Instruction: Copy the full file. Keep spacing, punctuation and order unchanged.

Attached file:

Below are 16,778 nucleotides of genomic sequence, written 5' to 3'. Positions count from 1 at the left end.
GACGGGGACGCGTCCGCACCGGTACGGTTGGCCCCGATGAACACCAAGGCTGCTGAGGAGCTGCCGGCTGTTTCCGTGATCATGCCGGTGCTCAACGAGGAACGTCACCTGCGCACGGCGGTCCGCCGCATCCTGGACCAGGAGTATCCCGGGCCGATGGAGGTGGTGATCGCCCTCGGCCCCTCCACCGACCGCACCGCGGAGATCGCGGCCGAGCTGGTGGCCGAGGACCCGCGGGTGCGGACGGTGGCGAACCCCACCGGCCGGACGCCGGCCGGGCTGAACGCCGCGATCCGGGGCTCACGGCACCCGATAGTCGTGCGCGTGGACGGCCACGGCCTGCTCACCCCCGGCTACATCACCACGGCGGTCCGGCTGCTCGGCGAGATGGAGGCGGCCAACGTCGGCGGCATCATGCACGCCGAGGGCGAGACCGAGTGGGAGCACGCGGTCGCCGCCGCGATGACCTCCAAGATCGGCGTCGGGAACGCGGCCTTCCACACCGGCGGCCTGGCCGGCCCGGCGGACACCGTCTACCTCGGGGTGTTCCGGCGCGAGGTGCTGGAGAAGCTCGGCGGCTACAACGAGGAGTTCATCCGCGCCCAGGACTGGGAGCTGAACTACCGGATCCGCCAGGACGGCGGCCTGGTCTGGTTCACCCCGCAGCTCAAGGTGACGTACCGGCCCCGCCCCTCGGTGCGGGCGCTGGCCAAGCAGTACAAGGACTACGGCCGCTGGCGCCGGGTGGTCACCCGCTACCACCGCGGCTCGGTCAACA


Below are 16,778 nucleotides of genomic sequence, written 5' to 3'. Positions count from 1 at the left end.
GACGGGGACGCGTCCGCACCGGTACGGTTGGCCCCGATGAACACCAAGGCTGCTGAGGAGCTGCCGGCTGTTTCCGTGATCATGCCGGTGCTCAACGAGGAACGTCACCTGCGCACGGCGGTCCGCCGCATCCTGGACCAGGAGTATCCCGGGCCGATGGAGGTGGTGATCGCCCTCGGCCCCTCCACCGACCGCACCGCGGAGATCGCGGCCGAGCTGGTGGCCGAGGACCCGCGGGTGCGGACGGTGGCGAACCCCACCGGCCGGACGCCGGCCGGGCTGAACGCCGCGATCCGGGGCTCACGGCACCCGATAGTCGTGCGCGTGGACGGCCACGGCCTGCTCACCCCCGGCTACATCACCACGGCGGTCCGGCTGCTCGGCGAGATGGAGGCGGCCAACGTCGGCGGCATCATGCACGCCGAGGGCGAGACCGAGTGGGAGCACGCGGTCGCCGCCGCGATGACCTCCAAGATCGGCGTCGGGAACGCGGCCTTCCACACCGGCGGCCTGGCCGGCCCGGCGGACACCGTCTACCTCGGGGTGTTCCGGCGCGAGGTGCTGGAGAAGCTCGGCGGCTACAACGAGGAGTTCATCCGCGCCCAGGACTGGGAGCTGAACTACCGGATCCGCCAGGACGGCGGCCTGGTCTGGTTCACCCCGCAGCTCAAGGTGACGTACCGGCCCCGCCCCTCGGTGCGGGCGCTGGCCAAGCAGTACAAGGACTACGGCCGCTGGCGCCGGGTGGTCACCCGCTACCACCGCGGCTCGGTCAACA